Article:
Growing up, my mom had a basket in the cabinet with the stamps in it. If we had to mail something, we’d just pull that basket down and take out one of the American flag stamps. We’d smack it on an envelope and drop it in the mail. That’s it. Little did I know, there’s a lot more to mailing—especially mailing your wedding invitations.
Until I started doing wedding stationery, I had no idea there were stamps worth different values! I thought all stamps were the “forever” stamps and maybe for the bigger envelopes, you’d need a couple stamps instead of just one? I literally had never given much thought to it!
If you’re like me, you probably didn’t know your wedding invitations require different postage. That’s what we’ve outlined here. These are general guidelines or what we’ve come across in the years we’ve been doing East + West Designs that will help you surpass any hurdles that may be in your way. First things first, to be 100% sure your postage is correct we recommend that you take your invitation sample to the post office and they’ll tell you which stamps to buy. There’s nothing more annoying than buying 300 stamps to find out you bought the wrong ones.
The amount of postage the letter would require is dependent on a few small things: weight, size, and thickness.
Generally, wedding invitations are either less than an ounce or more than an ounce. Typically, save the dates (because they usually only have one cardstock piece) are under one ounce. When a letter is one ounce or under, they require a “forever” stamp which is $.55 each. When a letter has multiple pieces, which 99% of the invitations we create have, it’ll end up being between one and two ounces. These invitations automatically require a $.70 stamp since they weigh just a little bit more.
Most wedding invitations are 5”x7” for a reason — postage. When you do anything much bigger or anything a different shape, you could run into additional costs. Square invitations automatically require a $.70 stamp no matter the weight. The square shape is not able to go through the sorting machine so they have to be what’s called “hand cancelled” which means hand sorting. Thus the additional cost. Definitely take postage into consideration when you’re thinking about playing with various sizes for your stationery, because it could easily cost you a little extra in the long run. This is why us stationery designers love 5″x7″ for most things mailed.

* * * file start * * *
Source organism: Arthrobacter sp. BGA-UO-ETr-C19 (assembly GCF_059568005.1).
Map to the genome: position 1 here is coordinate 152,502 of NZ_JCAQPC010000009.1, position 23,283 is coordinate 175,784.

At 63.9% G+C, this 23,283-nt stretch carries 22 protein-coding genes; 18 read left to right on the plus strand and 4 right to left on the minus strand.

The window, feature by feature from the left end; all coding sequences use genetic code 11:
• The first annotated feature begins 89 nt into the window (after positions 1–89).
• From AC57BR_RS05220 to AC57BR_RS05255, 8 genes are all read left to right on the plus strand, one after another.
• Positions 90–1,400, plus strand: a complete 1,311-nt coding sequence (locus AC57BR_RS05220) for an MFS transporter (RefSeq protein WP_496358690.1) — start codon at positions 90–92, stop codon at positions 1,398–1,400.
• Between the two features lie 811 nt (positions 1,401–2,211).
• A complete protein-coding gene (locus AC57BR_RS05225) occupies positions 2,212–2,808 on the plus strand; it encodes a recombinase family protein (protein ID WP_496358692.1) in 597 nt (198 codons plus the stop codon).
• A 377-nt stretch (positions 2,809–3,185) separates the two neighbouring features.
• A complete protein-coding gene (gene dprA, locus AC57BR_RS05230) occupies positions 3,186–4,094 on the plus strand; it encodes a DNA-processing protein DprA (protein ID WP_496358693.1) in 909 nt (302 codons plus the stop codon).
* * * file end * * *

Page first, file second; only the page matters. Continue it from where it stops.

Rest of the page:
If the envelope is thinner than ¼” thick at its thickest point, then it can go through the sorting machine. The issue we usually get here is when people want a ribbon tie for the envelope liner. The knot that the ribbon will make when it’s tied is usually thicker than ¼” so we have to bump up with the postage. Majority of the invitations we design do have a ribbon or some sort of tie, so we just automatically bump the postage cost up. But, consider this when creating your invitations! If you’d rather not bump up too much, maybe consider a paper bellyband or maybe some vellum. Just remember, weight is now a factor, too.
All and all, most of our save the dates and RSVP envelopes are good with a $.55 stamp and the outer envelope for the invitation usually needs anywhere from a $.70-$1.25 or so. We do want you to keep in mind that it’s highly possible that if your postage is incorrect when you go to mail your save the dates or invitations that they could A.) bounce back to you or the worst case scenario B.) your guest would be asked to come to the post office, pay the remaining postage cost in order to receive their card. YIKES! That would be horrible.
Our best advice we can give you if you’re tackling postage and mailing on your own is to go visit your local post office or check out the guidelines a little more in-depth on USPS’s website here.
Most people don’t think about or budget for the cost of postage, but we hope this quick and easy three-step breakdown helps! That way, before you go and buy 300 of a certain stamp, please put an invitation together and take it to your post office! They’ll be glad you asked. 🙂
Wanna check out more stationery resources? Check out some of our other entries on our Journal.
If you’re working on mailing your invitations or just planning ahead we highly recommend also keeping your stationery timeline in mind. Not sure what that is or when you should be mailing things? Learn more in our journal entry: Your Go-To Wedding Stationery Timeline
Also, follow along with us on Instagram where we love to share even more insider tips and tricks in our posts and stories. We’d love for you to join us! (: